I have been following closely the plight of Brittney Griner (known as BG), the WNBA star who was detained in Russia just before Russia invaded Ukraine in February. She has been in prison in Russia for months and months, and her loved ones were concerned that it would easily turn into years (I think her “sentence” was nine years). She was arrested for having hash oil cartridges in her luggage, totaling less than 1 oz. We could argue about the wisdom of carrying cannabis into Russia…but let’s not. No one deserves nine years for this and we all know that she was being used a political pawn by Putin. As a Black, queer woman, she was an easy target for an authoritarian leader, but as a famous athlete, her detainment got the US’s attention. And without a doubt, she suffered greatly.
We got the good news that she will be back home with her wife, Cherelle Griner, and her family soon. She was suddenly released yesterday after months of negotiating by the State Department. Her release was part of a one-to-one prisoner exchange and a very dangerous Russian weapon’s dealer was released in exchange for her freedom. I admit that makes me uneasy, but I am not naïve enough to think that this is the first time something like this has happened over the years. I am just grateful that she got her freedom and that she can now begin her healing process.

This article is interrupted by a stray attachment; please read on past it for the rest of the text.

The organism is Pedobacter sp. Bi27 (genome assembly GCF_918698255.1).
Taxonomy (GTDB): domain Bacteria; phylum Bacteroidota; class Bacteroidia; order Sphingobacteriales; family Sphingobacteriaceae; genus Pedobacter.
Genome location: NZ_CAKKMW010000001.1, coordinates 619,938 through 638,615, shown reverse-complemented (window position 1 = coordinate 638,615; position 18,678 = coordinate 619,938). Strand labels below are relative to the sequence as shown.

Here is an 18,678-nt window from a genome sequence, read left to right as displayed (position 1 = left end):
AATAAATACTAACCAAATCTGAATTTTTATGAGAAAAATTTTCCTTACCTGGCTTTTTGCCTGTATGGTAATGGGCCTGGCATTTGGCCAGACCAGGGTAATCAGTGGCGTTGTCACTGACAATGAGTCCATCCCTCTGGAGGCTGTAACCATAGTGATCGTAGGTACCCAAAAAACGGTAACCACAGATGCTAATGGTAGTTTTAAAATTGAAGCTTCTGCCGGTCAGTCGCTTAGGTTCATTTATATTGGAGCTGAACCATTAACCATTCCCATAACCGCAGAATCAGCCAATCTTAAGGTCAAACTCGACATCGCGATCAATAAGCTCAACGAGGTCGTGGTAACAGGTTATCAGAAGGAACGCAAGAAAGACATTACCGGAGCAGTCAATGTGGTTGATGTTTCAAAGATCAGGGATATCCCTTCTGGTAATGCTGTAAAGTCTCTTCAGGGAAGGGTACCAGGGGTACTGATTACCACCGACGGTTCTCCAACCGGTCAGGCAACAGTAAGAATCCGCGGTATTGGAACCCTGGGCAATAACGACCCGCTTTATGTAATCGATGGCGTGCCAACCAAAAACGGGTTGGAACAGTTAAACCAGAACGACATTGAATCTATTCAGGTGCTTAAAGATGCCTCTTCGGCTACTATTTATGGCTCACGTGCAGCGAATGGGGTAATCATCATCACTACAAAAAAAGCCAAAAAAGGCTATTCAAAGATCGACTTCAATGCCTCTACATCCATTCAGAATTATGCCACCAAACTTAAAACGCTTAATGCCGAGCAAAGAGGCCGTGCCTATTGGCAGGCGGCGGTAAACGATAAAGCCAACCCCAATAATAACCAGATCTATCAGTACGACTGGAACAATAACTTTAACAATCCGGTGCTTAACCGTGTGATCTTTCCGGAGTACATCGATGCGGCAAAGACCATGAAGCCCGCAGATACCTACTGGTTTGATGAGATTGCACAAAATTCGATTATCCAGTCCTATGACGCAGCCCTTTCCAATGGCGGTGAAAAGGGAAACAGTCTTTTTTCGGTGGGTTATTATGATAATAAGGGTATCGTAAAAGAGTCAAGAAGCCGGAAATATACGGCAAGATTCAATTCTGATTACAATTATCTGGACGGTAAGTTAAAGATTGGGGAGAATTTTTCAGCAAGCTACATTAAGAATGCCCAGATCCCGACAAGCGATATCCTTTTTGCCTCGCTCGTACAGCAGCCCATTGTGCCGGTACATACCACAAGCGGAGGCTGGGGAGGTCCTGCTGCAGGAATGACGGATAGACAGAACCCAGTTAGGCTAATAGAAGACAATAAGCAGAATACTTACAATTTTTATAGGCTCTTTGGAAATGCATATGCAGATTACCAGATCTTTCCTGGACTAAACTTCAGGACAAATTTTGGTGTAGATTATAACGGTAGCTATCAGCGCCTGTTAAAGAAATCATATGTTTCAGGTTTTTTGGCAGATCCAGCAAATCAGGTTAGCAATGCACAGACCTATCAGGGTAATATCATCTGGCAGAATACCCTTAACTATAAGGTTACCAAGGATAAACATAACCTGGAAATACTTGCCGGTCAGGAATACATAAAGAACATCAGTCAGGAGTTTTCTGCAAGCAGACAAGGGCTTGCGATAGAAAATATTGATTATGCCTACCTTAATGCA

Of course, the right wing political machine went nuts yesterday. People were outraged that a weapon’s dealer was released (fyi: Trump freed thousands of Taliban fighters). People were enraged that a white man and former marine (who was dishonorably discharged), Paul Whelon, was not a part of the agreement. Some people said she was released solely because she was Black and queer, as if her identity is somehow privileged. I was disgusted by that rhetoric. It was cruel, and just plain dumb.
Over and over, Advent calls us into this gray area, into the both/are nature of God. We are people of the promise given of which we can celebrate with reckless abandon. We are also people of faith invited into partnering with God to see this beautiful promise fully fulfilled. We grow emotionally and spiritually when we sit intentionally in the ambiguity. We honor ourselves and the progress that we make when we find ways to lament and celebrate at the same time. Things do not have to align perfectly all the time (and, honestly, they never will). As the saying goes, “perfection is the enemy of progress.” Of course, we can never rest complacent until all people are free and our systems are rooted in equity. But we have to rejoice when we see some justice, especially when justice is served for those who reside on the margins of society. We are impatient and frustrated because it seems to never-end, but we turn these small victories into hope that feeds our depleted souls. We can rejoice and grieve at the same time…because if we don’t, we will never celebrate and in the end, we risk rendering the harm experienced invisible. Both/and not either/or. That is Advent.
Be well, friends. Be in the gray area this Advent.